Sunday, September 08, 2013

Three Speech to Text Apps for Chrome

Responding to my concerns about possible upcoming rotator cuff surgery (typing is a big part of how I make my living -- one arm in a sling for three months is a big deal!), several readers suggested that I look into "speech to text" software as a way of making it easier to work without the use of my left arm.

I'm not sure how viable the idea really is, and I won't know until and unless I actually have to go that route, but it did seem worthwhile to find out whether or not good speech to text apps exist for my rig (a Samsung Chromebox), so I hopped on over to the Chrome store and downloaded the top three:

Surprisingly -- to me, anyway, it's been years since I've bothered messing with speech to text -- all of these apps work fairly well at the recognition level (in American English, anyway). I spoke a few old ditties and they transcribed legibly. Yes, unless I was careful, "was sure to go" came out "with shirt to go" or "Wilshire to go," but I suspect that a couple of days of rigorous use would train me to pronounce more carefully.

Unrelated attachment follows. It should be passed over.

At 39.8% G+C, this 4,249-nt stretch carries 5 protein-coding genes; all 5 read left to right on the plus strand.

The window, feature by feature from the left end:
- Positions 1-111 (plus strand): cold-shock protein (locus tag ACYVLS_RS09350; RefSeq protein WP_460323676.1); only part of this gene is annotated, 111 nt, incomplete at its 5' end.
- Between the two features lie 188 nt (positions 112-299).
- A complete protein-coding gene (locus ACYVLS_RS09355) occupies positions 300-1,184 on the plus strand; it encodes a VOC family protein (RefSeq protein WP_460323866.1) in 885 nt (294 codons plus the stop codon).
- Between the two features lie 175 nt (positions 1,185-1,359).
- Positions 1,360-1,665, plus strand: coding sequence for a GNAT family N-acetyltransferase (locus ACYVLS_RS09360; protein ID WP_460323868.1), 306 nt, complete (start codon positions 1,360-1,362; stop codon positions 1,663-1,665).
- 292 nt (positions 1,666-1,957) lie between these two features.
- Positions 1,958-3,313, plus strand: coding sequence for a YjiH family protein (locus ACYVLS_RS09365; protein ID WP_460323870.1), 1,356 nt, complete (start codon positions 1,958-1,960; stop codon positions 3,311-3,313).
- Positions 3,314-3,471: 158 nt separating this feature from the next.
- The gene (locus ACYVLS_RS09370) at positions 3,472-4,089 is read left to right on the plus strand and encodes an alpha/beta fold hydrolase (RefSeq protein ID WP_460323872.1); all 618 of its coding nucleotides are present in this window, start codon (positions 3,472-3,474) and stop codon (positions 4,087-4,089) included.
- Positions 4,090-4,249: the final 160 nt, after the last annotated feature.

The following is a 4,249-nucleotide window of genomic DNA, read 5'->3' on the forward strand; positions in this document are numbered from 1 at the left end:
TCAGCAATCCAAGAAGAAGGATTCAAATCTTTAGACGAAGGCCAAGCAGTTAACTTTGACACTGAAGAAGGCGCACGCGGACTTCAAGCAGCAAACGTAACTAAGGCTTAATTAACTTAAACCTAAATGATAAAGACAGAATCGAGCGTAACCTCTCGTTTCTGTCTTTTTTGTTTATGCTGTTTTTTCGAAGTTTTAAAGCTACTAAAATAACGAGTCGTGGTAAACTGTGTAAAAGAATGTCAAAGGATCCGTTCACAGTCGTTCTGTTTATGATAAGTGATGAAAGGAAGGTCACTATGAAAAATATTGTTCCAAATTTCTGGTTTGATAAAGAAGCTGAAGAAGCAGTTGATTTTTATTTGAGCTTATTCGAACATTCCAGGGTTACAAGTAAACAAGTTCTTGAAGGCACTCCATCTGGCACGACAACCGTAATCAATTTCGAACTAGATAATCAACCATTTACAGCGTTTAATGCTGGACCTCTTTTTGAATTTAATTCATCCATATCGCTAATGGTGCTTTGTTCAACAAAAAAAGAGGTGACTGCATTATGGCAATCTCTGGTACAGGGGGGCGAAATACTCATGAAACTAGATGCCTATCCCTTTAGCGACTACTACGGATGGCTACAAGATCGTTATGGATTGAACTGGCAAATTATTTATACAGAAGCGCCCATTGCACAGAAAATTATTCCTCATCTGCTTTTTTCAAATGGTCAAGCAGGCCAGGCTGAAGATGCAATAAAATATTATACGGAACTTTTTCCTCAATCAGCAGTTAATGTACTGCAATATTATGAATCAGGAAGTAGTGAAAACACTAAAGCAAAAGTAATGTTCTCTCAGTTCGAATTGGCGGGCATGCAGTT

I didn't find significant differences on the recognition end between the three apps, so I'll have to discriminate on other grounds.

DictaNote is framed as a "note-taking" app, and only allows one "note" to be saved unless the user "goes pro," i.e. pays for the app. That's not expensive -- $9.99 a year -- but all other things being equal, I prefer free. And all other things are not equal.

VoiceNote is also set up for "note-taking" ... and doesn't seem to save at all. You speak, it converts to text, then you cut and paste into whatever other app you're using. The down side here is that it launches as a separate window, rather than as a new tab next to the others you're using (which is how the other two apps launch), making it harder to do that.

Dictation looks to me like the top contender for my purposes. It launches as a tab, and it not only allows export of the content you create as a file, but is specifically able to sync with Dropbox and/or Google Drive ... perfect for cloud-oriented me! It can even be embedded in web pages, to I could create a frameset of, say, KN@PPSTER's post form on the left, Dictation on the right, and go to town in a single tab.

I still hope to avoid surgery. I still anticipate work being a real pain in the ass if I can't avoid surgery. But I'm a little more optimistic that I could at least get something done with one arm in a sling now. And hey, the whole thing was a good excuse to write on of those naturally SEO-friendly "X Things for Y" posts. Yay.

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